Monthly Archives: July 2012

Weekly Updates #2

Recent things that I have noted: Dennington D, Vali P, Finer NN, Kim JH: Ultrasound confirmation of endotracheal tube position in neonates. Neonatology 2012, 102(3):185-189. Bed-side ultrasound by the NICU team can confirm ETT position quickly and without radiation. This … Continue reading

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‘Our children are not a diagnosis’ – what an amazing response!

This blog was initially intended mostly for health professionals (especially neonatologists and pediatricians in training) and others interested in academic neonatology, with the hope that some other people might find it interesting. The reaction to my post on Annie Janvier’s … Continue reading

Posted in Advocating for impaired children | 3 Comments

“Our children are not a diagnosis”: the family experience of trisomy 13 and 18

Annie Janvier, Barb Farlow and Ben Wilfond have just published a rather disturbing study. At least I feel a bit disturbed. (Janvier A, Farlow B, Wilfond BS: The experience of families with children with trisomy 13 and 18 in social … Continue reading

Posted in Advocating for impaired children | Tagged , , | 96 Comments

Ventilation during Resuscitation, sustained inflations?

I don’t post much about animal studies, but there are some things which are extremely difficult to study in human babies and at least for preliminary studies they may be essential and very informative. That great Melbourne group has been looking at the effects of … Continue reading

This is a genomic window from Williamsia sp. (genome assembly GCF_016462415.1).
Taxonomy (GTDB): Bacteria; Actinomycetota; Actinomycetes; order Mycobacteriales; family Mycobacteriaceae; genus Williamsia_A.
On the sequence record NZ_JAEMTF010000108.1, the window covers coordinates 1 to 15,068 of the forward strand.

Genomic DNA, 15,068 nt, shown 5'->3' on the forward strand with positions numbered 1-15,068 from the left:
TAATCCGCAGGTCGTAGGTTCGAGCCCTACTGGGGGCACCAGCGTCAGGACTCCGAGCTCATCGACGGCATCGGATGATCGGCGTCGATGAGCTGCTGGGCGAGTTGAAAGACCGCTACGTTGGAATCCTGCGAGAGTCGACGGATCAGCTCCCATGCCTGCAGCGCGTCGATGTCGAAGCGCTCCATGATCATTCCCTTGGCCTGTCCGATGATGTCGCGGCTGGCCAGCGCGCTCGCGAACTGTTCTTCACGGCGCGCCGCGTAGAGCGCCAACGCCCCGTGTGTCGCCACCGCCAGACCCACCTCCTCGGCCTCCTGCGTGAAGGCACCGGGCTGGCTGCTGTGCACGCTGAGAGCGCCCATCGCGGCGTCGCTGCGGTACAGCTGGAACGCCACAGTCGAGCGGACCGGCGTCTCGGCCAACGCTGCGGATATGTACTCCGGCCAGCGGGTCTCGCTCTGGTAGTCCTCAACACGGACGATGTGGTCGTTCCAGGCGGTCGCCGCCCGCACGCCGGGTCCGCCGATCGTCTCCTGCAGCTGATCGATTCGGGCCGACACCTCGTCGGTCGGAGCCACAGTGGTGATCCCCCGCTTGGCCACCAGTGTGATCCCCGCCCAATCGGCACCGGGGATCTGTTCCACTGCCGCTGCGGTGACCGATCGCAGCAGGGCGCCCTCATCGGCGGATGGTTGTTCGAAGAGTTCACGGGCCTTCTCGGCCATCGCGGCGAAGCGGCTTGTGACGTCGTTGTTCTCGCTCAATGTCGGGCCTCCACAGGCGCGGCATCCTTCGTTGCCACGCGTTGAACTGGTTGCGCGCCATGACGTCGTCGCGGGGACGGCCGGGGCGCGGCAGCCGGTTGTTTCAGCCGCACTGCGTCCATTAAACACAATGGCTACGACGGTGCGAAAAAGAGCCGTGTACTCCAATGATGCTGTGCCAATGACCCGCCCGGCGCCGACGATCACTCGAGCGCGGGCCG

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Weekly Update #1

There are a number of interesting and/or important publications that I don’t get the time to blog about. I was thinking that maybe a weekly update which lists them with just a little description rather than a full blog post might be … Continue reading

Posted in Neonatal Research | 3 Comments

Hypotension and cerebral oxygenation

Two recent observational studies have examined how cerebral oxygenation is affected by therapies designed to increase blood pressure. The first, by Hilde Bonestroo and co-workers, studied 71 infants less than 32 weeks gestation who had a mean arterial blood pressure … Continue reading

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Trying to improve outcomes of preterm infants

Two recent RCTs in high risk newborns of things I would never have thought of. The first is a trial of Estradiol and Progesterone supplementation (Trotter A, Steinmacher J, Kron M, Pohlandt F. Neurodevelopmental Follow-Up at Five Years Corrected Age … Continue reading

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